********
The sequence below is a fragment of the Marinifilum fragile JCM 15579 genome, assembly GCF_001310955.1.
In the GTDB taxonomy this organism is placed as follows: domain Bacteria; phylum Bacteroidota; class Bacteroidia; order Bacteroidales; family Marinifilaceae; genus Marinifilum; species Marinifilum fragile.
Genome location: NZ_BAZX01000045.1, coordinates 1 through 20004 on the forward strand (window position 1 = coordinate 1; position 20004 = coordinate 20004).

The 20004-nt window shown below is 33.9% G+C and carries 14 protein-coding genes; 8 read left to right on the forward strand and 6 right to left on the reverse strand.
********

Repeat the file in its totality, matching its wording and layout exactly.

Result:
The sequence below is a fragment of the Marinifilum fragile JCM 15579 genome, assembly GCF_001310955.1.
In the GTDB taxonomy this organism is placed as follows: domain Bacteria; phylum Bacteroidota; class Bacteroidia; order Bacteroidales; family Marinifilaceae; genus Marinifilum; species Marinifilum fragile.
Genome location: NZ_BAZX01000045.1, coordinates 1 through 20004 on the forward strand (window position 1 = coordinate 1; position 20004 = coordinate 20004).

The 20004-nt window shown below is 33.9% G+C and carries 14 protein-coding genes; 8 read left to right on the forward strand and 6 right to left on the reverse strand.